Lanark County encouraged the townships to join their program and several of the participating townships boom sprayed their roads this year. Did these townships reduce their use of herbicides? The combined chemical burden on aquatic life, pollinators and insects needs to be considered.

Until the Vegetative Management Plan is overhauled and guided by a mission statement based on environmental protection with zero contamination, Lanark County cannot become a leader in environmental stewardship. Individuals concerned about our community often wonder what they can do to be heard. Local elections are coming up. Residents can use this opportunity to challenge candidates on where they stand and they can decide who they will vote for.

Lanark Highlands will not be joining the County’s spray program!

Your voices were heard. Thanks to everyone who were involved in moving this forward, in the last 3 weeks or as far back as 2016.

The residents of Lanark Highlands owe a debt of gratitude to the four Councillors, Bill King, Pete Rodger, Steve Roberts and Jeannie Kelso who chose the precautionary principle over spin and voted not to join Lanark County’s pesticide spray program.

Pro spray presenters, with their amped up messages via slide shows and overtime presentations failed to influence them nor did they adequately address their concerns. It was a polite and articulate beekeeper, Jonny de Matos who drove home the truth of the risk residents were being asked to accept. If other forms of livestock were as susceptible to poison as his are perhaps spraying advocates would be less cavalier.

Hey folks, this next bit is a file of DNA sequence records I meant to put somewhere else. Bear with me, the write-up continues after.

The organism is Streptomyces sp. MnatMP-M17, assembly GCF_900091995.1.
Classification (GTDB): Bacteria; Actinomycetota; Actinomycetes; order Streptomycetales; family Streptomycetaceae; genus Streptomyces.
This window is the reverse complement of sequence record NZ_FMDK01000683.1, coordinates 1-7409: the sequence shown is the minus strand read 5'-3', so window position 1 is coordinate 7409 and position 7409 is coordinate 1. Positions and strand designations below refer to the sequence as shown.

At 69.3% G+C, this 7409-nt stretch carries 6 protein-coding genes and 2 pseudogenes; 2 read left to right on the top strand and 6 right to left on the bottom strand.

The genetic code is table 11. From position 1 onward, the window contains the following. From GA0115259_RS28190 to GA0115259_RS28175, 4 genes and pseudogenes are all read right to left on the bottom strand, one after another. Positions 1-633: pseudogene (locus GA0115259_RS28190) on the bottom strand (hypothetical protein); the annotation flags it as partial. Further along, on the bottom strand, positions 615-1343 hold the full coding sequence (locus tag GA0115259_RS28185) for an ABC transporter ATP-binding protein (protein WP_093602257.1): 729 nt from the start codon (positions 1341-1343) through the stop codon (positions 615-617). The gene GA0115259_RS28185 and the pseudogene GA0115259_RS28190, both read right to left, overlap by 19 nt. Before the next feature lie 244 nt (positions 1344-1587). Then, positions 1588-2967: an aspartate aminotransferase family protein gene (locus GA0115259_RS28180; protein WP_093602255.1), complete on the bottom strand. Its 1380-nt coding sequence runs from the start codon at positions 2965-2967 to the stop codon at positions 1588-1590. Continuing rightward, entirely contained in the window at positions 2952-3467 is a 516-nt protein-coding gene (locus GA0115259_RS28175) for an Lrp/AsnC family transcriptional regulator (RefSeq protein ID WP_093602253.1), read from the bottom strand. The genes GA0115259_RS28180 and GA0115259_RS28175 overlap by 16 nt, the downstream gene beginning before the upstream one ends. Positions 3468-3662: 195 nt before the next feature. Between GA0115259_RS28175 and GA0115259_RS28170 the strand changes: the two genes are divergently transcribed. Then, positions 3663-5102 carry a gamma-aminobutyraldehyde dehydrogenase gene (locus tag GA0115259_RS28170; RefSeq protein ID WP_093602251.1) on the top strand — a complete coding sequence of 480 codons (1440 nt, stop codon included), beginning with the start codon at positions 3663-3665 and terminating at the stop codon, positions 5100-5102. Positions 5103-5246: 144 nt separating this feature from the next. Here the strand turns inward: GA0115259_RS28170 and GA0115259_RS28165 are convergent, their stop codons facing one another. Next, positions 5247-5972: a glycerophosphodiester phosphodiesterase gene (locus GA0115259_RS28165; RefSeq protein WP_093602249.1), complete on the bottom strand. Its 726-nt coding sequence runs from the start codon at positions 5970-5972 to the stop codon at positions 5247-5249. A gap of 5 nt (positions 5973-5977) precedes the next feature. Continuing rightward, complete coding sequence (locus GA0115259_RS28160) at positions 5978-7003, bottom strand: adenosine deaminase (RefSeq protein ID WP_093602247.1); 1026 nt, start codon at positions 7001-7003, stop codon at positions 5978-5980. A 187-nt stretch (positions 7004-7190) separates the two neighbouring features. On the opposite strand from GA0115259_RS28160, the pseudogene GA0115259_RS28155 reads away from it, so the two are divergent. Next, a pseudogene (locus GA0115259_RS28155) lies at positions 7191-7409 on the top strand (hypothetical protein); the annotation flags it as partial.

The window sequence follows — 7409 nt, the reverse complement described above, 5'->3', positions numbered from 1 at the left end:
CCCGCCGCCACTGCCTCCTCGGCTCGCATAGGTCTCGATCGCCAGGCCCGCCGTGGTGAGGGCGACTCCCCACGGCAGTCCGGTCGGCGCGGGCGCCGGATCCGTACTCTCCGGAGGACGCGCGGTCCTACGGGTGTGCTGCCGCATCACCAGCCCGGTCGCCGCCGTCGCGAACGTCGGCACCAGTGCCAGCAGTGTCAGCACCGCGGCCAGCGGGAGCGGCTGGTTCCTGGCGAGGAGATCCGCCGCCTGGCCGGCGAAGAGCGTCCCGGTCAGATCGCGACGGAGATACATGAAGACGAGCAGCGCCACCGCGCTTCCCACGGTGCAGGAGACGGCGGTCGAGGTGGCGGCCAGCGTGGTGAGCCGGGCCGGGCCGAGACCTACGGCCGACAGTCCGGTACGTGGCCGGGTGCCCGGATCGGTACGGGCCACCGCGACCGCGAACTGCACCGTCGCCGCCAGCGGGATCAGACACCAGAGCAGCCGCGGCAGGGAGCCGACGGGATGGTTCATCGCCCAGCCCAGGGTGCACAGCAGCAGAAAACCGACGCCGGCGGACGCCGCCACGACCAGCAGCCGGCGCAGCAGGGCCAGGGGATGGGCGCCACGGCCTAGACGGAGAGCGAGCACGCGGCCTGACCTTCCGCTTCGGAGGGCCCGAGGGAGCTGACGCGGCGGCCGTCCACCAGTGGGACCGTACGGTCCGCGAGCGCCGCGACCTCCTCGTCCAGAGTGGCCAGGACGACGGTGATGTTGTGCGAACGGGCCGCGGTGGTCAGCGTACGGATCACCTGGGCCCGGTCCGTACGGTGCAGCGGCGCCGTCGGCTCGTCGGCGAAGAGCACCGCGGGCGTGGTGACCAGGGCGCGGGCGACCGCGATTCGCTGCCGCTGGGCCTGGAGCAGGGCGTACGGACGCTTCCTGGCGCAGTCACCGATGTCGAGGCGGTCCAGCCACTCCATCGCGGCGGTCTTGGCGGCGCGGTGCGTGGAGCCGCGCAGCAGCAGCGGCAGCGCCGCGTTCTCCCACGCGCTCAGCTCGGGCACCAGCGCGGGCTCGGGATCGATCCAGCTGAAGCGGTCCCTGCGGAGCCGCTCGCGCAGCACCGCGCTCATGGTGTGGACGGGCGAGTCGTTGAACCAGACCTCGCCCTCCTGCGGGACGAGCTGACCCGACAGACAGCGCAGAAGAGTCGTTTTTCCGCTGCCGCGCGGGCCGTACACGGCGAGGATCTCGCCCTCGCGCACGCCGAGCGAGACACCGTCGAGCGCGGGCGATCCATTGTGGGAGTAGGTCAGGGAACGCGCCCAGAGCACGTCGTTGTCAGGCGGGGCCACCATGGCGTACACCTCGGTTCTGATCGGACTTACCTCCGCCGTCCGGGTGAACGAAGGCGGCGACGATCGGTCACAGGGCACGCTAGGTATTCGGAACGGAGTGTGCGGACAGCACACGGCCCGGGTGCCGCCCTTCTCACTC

What was most surprising was that our Medical Officer of Health stated, after being questioned by Councillor KIng, that the main reason for controlling parsnip was about threats to farmers, not public health. For more details of the discussion, pick up the Lanark Era next week.

Using at least four different and persuasive arguments to reject pesticide-based controls, Lanark Highlands Councillors connected the dots between inadequate testing, rising rates of illness paralleling rising pesticide use, and uncertainty over whether chemical controls will ever be more than a slippery slope to stronger and stronger pesticides. They represented your concerns.

Mayor Brian Stewart, Deputy Mayor John Hall and Councillor Linda Hansen voted for spraying.

Please continue to speak up for the environment, through your everyday actions and through the political process. Send your councillor a message, either now or at election time.

Understanding the bigger picture of invasive plants and the role they play and our attitudes towards their control is complex. More on that later.

But for now it’s a good day.

(now on to documenting the herbicide damage at guardrails adjacent to our wetlands, honestly what are they thinking?)

Sonia

Feb. 6 meeting & vote in Mississippi Mills well attended

After hearing from Paul Lacelle representing the Lanark County beekeepers, a local conventional farmer, Dr. Paula Stewart and Dr. Meg Sears, Mississippi Mills Council voted to leave most of the roads unsprayed and will do any necessary spraying with Clearview where the wild parsnip is affecting agricultural lands. Opt out options for organic farmers were not discussed. It was evident that many of the councillors had considered the many emails that had been sent to them and asked sensible questions. One question did hit the mark and that was asked by Councillor Wilkinson. She asked the Chief Medical officer why they should consider spraying a herbicide onto ditches if Clearview is not supposed to be applied near water. Thank you Councillor! We also heard from Dr. Stewart that if the herbicide did get into our wells, it would only be a “tiny, tiny bit”.